A great French writer philosopher

1964 on October 22, Jean-Paul Sartre was awarded the Nobel Prize for literature, but he declined it. In his novels, essays, and palys, Sartre advanced the philosophy of existentialism, arguing that each individual must create meaning for his or her own life, because life itself had no innate meaning. Sartre studied at the elite Ecole Normale Superieure between 1924 and 1929. He met Simone de Beauvoir, who became his lifelong companion,  during this time. Sartre became a philosophy professor and taught at Le Havre, Laon, and Paris.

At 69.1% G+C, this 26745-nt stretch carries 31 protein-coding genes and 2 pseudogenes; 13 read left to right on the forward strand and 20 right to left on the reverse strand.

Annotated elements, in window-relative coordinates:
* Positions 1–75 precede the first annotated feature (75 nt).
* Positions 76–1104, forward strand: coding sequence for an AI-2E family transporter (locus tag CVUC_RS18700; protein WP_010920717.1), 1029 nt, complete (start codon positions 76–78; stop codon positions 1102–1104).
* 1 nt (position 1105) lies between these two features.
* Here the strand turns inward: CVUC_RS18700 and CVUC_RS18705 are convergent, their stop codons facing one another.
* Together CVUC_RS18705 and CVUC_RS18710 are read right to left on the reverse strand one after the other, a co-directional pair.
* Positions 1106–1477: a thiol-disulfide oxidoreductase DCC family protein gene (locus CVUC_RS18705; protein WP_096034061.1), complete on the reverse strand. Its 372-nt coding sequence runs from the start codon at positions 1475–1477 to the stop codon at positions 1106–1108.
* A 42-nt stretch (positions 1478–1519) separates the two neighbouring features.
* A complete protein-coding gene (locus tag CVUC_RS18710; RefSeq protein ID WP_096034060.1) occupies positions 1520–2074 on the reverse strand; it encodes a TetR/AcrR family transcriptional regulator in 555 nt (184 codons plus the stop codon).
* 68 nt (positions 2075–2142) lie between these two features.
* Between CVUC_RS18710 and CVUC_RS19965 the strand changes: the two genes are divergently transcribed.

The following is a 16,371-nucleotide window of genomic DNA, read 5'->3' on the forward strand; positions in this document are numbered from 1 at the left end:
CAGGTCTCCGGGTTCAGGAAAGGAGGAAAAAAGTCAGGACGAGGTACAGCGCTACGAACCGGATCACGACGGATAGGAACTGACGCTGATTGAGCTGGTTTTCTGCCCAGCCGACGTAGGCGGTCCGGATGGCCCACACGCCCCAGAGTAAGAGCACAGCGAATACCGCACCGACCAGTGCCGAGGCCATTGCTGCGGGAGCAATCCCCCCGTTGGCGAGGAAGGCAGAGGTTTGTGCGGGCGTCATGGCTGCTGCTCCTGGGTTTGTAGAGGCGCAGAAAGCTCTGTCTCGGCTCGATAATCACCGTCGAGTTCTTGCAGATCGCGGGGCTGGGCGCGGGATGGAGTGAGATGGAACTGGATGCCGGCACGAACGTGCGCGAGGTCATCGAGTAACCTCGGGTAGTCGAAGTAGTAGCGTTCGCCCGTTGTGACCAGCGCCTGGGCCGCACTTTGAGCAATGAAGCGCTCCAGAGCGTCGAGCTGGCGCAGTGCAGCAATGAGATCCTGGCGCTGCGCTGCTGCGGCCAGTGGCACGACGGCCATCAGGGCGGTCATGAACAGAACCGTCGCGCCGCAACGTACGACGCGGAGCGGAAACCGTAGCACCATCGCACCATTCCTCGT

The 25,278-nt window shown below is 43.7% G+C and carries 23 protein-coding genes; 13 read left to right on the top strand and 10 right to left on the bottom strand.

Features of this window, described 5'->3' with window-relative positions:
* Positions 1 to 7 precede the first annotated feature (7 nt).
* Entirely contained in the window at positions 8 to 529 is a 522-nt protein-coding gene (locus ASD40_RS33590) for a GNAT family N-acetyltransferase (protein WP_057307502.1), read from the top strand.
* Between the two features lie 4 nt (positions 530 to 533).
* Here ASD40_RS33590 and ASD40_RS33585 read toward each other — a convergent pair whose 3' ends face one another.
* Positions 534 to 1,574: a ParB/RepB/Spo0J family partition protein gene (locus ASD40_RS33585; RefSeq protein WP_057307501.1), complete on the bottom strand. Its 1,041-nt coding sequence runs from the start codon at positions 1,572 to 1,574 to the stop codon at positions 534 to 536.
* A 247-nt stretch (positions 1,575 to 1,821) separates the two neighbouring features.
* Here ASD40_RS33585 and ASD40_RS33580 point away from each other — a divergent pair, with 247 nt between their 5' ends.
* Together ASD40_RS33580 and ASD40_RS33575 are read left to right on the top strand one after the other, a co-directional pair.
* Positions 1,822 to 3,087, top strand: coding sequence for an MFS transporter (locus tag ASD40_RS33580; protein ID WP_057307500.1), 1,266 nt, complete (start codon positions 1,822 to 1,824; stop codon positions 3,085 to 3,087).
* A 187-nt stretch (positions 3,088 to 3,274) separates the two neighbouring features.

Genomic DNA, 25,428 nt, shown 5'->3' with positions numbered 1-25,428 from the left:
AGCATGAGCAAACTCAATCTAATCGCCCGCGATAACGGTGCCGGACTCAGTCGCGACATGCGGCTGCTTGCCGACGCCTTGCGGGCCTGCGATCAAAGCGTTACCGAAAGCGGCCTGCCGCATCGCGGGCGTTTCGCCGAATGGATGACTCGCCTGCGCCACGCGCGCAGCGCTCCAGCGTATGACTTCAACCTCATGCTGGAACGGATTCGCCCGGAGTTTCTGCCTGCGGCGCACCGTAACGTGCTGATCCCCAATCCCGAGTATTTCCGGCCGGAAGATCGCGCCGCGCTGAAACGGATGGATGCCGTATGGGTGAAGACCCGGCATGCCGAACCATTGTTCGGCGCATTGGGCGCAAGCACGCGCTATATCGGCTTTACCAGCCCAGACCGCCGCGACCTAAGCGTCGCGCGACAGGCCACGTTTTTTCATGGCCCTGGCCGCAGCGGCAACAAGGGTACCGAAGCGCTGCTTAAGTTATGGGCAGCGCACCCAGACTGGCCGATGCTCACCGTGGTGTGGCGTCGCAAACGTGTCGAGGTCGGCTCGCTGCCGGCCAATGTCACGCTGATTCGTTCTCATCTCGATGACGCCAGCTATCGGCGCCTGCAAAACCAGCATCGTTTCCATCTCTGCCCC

In 1938, his first novel, Nausea, was published. In 1939, he was drafted into World War II, taken prisoner, and held for about a year, he later fought with the French Resistance. In 1943, he published Being and Nothingness, where he argued that man is condemned to freedom and has a social responsibility. Sartre and Beauvoir engaged in social movements, supporting Communism and the radical student uprisings in Paris in 1968.

Post Navigation